I don’t know about you, but my spending seems to come in waves. There will be times I don’t buy anything for weeks, and then, all of a sudden it seems like I have a giant credit card bill. Sometimes it’s due to a life change, a seasonal change or I find some wiggle room in my budget and decide it’s time to finally tackle a DIY project at home or revamp my wardrobe.
Spending more than you typically do can be part of the normal ebb and flow of life that’s necessary to keep your sanity intact, but if you’re consistently busting your budget and you feel out of whack with your finances, it may be time to reel it in.
Whenever my budget’s about to bust due to overspending, here’s how I’ve curbed my shopping cravings….
Step Away From The Store & Get Organized At Home
Shopping can become a habit, but constant acquisition or spending time online looking for sales can usually spell trouble for your organization at home. If your focus is on consumption, chances are, you’re letting up slack at home and stuff is piling up.
I love to spend time at home with my stuff and simply relish in what I’ve already collected. Other times, spending can be symptom of stress or a distraction from issues at home- but it can be therapeutic to grab the bull by the horns and get comfortable with what you’ve got.
Organizing my closet, tackling the laundry, cleaning out the cupboards and organizing the tupper lids or actually ironing those high maintenance clothes puts things in perspective. Suddenly, there’s more than enough- and it soothes the need to spend. Simply be at home with your stuff, it’s amazing how it clears through the mental clutter as you sift through the physical clutter.
Spend Time, Not Money
If I’ve been overspending, it’s usually a symptom of a hurried, chaotic life. If my grocery or restaurant spending is out of control, chances are I’ve been cutting corners because life has been cray-cray and I spend for convenience. When I need to cut back on my spending and reel in my cash flow, I literally have to slow down.
I spend on autopilot when I’m flying too fast. Even if I can only afford to take a Sunday afternoon to meal prep, the hours in the kitchen can be at times frustrating (because there are thousands of other things I could be doing), but the act of chopping, prepping and batch cooking really helps me reset for the week.
This concept works wonders for other aspects of my life as well- if I’m spending too much money, I’m probably not focused on what’s important. Yes, there are busy periods (like when I have to cut corners on food prep), but I have also find when I’m shopping, I’m not spending my time on things that matter- I’m looking at workout clothes instead of working out, or I’m online shopping instead of spending time with loved ones. Where your time goes, your money goes- I have to reassess every so often to ensure I’m on track.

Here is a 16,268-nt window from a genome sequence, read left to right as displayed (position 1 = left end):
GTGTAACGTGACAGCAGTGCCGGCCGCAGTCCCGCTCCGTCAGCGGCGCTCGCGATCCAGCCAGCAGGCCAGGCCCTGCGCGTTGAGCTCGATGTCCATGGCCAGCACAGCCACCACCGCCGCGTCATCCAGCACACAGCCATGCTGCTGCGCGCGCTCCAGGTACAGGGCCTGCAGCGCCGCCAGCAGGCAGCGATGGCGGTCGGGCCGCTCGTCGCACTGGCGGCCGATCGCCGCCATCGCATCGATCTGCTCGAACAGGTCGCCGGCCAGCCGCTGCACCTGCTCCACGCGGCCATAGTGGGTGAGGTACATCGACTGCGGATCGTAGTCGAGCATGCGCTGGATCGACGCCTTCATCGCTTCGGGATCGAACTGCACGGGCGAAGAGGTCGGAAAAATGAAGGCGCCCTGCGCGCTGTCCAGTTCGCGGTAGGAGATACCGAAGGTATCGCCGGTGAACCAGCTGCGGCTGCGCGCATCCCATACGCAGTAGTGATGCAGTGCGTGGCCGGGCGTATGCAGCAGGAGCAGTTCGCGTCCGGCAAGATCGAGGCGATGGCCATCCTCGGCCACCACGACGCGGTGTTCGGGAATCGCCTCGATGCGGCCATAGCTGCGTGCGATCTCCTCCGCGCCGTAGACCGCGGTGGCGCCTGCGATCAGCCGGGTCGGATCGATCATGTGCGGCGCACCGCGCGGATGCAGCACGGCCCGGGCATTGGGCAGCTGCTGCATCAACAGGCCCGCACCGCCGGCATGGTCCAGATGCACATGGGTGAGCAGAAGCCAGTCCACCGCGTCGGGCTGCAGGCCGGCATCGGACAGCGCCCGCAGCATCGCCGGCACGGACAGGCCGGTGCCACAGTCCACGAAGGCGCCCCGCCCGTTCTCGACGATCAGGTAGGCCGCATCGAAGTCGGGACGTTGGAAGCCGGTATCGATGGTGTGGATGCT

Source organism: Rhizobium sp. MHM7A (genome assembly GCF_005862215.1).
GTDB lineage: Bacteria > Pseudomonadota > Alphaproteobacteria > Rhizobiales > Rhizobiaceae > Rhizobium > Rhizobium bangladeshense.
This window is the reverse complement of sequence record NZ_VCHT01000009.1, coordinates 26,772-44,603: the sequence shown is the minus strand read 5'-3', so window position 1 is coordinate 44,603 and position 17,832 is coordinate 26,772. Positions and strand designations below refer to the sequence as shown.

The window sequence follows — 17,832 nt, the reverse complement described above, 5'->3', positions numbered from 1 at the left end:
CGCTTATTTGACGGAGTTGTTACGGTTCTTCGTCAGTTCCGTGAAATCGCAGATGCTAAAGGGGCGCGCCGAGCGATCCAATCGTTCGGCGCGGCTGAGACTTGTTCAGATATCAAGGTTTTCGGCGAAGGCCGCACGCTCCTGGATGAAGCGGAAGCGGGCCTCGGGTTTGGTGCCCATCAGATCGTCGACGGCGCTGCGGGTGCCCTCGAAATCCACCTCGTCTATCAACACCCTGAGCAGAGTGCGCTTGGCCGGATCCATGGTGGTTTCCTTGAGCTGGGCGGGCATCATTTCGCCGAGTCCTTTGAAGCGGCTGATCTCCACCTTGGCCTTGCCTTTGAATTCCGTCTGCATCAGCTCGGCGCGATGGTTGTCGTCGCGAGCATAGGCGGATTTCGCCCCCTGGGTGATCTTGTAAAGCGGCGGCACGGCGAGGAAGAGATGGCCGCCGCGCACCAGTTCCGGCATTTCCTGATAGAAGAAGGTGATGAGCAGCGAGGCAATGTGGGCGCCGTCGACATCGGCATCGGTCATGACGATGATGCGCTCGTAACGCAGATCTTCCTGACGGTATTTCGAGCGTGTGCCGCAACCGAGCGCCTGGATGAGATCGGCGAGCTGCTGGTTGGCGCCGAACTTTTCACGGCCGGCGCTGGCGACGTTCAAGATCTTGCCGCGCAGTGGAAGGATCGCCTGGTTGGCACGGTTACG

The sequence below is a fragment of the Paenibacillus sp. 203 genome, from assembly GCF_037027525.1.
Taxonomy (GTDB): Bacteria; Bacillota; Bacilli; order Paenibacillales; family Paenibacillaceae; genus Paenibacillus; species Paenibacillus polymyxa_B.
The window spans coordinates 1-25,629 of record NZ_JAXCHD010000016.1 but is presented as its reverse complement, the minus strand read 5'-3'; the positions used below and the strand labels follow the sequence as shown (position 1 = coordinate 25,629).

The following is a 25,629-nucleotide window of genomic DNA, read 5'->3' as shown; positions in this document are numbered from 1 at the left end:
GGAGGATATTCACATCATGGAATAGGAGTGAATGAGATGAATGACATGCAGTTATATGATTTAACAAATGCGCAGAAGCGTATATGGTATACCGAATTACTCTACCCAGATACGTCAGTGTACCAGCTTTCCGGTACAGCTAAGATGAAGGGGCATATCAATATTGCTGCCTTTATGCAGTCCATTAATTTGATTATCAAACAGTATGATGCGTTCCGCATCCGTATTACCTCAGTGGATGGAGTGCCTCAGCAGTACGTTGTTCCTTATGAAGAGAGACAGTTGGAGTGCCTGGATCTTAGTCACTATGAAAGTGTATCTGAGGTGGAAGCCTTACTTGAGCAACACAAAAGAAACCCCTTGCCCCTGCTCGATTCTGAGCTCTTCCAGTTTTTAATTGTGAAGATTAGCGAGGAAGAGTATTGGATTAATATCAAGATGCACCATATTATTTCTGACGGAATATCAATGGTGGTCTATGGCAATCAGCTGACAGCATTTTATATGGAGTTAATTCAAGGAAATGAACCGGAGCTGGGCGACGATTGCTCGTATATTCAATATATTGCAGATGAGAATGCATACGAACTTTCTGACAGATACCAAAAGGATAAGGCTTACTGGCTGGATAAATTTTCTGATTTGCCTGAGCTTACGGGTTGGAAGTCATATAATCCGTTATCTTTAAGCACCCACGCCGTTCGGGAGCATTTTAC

Avoid Your Triggers
Yes, nobody wants to miss a deal- but if you’re aware of a sale at one of your favorite stores, it’s just too tempting to pass up. Unsubscribe from marketing emails, spend less time on Instagram and more time with a good book, and if a particular person, tv show or situation triggers you to spend, you may not be able to avoid them completely, but be aware how their stimulus impacts your mood.
If I’m trying to cut back on my spending, I have to change what I’m looking at. If I don’t know a sale is going on, I won’t be tempted to spend. If I don’t really need something, I shouldn’t be shopping, no matter how good the deal is. Yes, I’m horribly out of the loop when it comes to deals sometimes, but it is hugely helpful to keep my budget healthy after I’ve spent a bunch.
Save Daily For Something Bigger
It’s going to cost me about $900 to get a plane ticket to Paris. I am saving $2 a day, and will hit my goal pretty painlessly in about a year and a half. I’ve set a baseline that even if I have a rough month, I can still hit my goal.
That’s the thing- if you abstain from spending, you can reward yourself by topping off your goal account for the week with a really compelling dream to achieve. If you have a crappy month, that’s okay too- if you can only put away $1 a day or $2 a day with an automatic savings plan (like I have one with CapitalOne360), you are still making progress. There will be ups and downs, and when you can, save more, and when you can’t, you still got your goal on lock, and it feels good!
Additional Helpful Reading:
- The Life-Changing Magic of Tidying Up
- The Year of Less
- You Can Buy Happiness (and It’s Cheap)
- Meet the Frugalwoods: Achieving Financial Independence Through Simple Living
- Zero Down Your Debt
- Pocket Your Dollars: 5 Attitude Changes That Will Help You Pay Down Debt, Avoid Financial Stress, and Keep More of What You Make